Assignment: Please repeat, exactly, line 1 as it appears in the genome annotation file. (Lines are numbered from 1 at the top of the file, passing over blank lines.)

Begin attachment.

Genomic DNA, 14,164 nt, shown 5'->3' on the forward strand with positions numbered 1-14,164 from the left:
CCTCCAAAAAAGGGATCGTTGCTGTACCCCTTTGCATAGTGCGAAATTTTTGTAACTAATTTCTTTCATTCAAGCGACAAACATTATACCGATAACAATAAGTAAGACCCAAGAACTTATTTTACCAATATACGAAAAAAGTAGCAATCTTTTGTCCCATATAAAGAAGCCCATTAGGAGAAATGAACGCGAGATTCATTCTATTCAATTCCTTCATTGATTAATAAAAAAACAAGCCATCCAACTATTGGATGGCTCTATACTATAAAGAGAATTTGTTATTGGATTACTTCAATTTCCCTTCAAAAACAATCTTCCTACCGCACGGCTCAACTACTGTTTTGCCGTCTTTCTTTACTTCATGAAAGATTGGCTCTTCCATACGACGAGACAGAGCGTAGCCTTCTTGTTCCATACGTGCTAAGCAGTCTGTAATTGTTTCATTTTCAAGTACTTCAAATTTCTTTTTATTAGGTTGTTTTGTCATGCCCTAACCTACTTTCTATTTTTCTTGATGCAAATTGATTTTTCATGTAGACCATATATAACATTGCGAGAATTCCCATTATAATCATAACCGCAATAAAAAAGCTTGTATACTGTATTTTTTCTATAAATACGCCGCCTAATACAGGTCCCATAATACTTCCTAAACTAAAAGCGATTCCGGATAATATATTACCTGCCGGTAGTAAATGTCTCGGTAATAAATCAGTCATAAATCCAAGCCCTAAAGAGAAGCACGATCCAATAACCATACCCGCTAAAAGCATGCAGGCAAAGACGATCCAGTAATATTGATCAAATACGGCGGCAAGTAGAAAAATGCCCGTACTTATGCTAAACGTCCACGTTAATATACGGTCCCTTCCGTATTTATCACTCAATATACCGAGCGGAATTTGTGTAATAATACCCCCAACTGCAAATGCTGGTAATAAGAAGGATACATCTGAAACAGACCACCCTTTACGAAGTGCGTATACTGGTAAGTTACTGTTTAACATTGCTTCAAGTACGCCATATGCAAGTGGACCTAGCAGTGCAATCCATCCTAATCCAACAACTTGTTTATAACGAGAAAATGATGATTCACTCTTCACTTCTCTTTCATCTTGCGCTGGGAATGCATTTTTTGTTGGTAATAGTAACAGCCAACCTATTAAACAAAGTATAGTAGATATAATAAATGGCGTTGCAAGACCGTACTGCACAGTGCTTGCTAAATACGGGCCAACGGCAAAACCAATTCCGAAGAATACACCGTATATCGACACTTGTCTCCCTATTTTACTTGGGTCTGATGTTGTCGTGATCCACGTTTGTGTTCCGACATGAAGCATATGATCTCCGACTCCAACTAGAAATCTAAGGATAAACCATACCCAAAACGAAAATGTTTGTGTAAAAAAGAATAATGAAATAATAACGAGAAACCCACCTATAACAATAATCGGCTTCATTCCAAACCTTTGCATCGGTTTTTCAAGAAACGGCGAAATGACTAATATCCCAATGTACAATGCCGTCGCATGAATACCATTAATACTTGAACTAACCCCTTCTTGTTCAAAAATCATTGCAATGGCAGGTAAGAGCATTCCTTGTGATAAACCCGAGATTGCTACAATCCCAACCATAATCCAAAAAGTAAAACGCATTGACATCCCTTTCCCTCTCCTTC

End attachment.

Genomic DNA, 14,164 nt, shown 5'->3' on the forward strand with positions numbered 1-14,164 from the left: